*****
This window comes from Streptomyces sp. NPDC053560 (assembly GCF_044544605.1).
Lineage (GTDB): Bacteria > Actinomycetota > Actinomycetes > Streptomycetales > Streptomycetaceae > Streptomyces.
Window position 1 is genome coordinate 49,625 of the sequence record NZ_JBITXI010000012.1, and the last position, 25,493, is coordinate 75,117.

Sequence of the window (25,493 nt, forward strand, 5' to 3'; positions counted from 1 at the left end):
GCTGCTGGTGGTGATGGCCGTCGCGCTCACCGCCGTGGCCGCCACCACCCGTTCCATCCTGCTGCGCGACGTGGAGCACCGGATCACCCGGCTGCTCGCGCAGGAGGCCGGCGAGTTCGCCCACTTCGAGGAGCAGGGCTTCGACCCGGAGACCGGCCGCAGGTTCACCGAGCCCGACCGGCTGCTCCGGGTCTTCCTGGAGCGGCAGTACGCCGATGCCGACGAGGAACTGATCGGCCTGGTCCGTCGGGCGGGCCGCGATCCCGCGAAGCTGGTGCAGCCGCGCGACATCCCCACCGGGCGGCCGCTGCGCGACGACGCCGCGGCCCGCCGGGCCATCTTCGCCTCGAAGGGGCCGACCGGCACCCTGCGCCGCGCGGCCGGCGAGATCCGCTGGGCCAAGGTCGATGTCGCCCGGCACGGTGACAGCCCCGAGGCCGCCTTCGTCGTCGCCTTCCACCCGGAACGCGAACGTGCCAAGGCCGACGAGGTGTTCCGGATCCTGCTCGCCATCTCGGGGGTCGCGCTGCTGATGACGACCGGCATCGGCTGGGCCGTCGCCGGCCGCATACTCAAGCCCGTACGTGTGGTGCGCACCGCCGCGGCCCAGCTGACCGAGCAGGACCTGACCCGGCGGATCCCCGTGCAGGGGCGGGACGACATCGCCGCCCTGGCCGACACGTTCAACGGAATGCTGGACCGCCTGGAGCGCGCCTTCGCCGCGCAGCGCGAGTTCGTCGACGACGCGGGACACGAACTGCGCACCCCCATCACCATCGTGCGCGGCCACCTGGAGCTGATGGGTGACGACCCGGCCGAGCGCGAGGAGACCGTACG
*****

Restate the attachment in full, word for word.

This window comes from Streptomyces sp. NPDC053560 (assembly GCF_044544605.1).
Lineage (GTDB): Bacteria > Actinomycetota > Actinomycetes > Streptomycetales > Streptomycetaceae > Streptomyces.
Window position 1 is genome coordinate 49,625 of the sequence record NZ_JBITXI010000012.1, and the last position, 25,493, is coordinate 75,117.

Sequence of the window (25,493 nt, forward strand, 5' to 3'; positions counted from 1 at the left end):
GCTGCTGGTGGTGATGGCCGTCGCGCTCACCGCCGTGGCCGCCACCACCCGTTCCATCCTGCTGCGCGACGTGGAGCACCGGATCACCCGGCTGCTCGCGCAGGAGGCCGGCGAGTTCGCCCACTTCGAGGAGCAGGGCTTCGACCCGGAGACCGGCCGCAGGTTCACCGAGCCCGACCGGCTGCTCCGGGTCTTCCTGGAGCGGCAGTACGCCGATGCCGACGAGGAACTGATCGGCCTGGTCCGTCGGGCGGGCCGCGATCCCGCGAAGCTGGTGCAGCCGCGCGACATCCCCACCGGGCGGCCGCTGCGCGACGACGCCGCGGCCCGCCGGGCCATCTTCGCCTCGAAGGGGCCGACCGGCACCCTGCGCCGCGCGGCCGGCGAGATCCGCTGGGCCAAGGTCGATGTCGCCCGGCACGGTGACAGCCCCGAGGCCGCCTTCGTCGTCGCCTTCCACCCGGAACGCGAACGTGCCAAGGCCGACGAGGTGTTCCGGATCCTGCTCGCCATCTCGGGGGTCGCGCTGCTGATGACGACCGGCATCGGCTGGGCCGTCGCCGGCCGCATACTCAAGCCCGTACGTGTGGTGCGCACCGCCGCGGCCCAGCTGACCGAGCAGGACCTGACCCGGCGGATCCCCGTGCAGGGGCGGGACGACATCGCCGCCCTGGCCGACACGTTCAACGGAATGCTGGACCGCCTGGAGCGCGCCTTCGCCGCGCAGCGCGAGTTCGTCGACGACGCGGGACACGAACTGCGCACCCCCATCACCATCGTGCGCGGCCACCTGGAGCTGATGGGTGACGACCCGGCCGAGCGCGAGGAGACCGTACG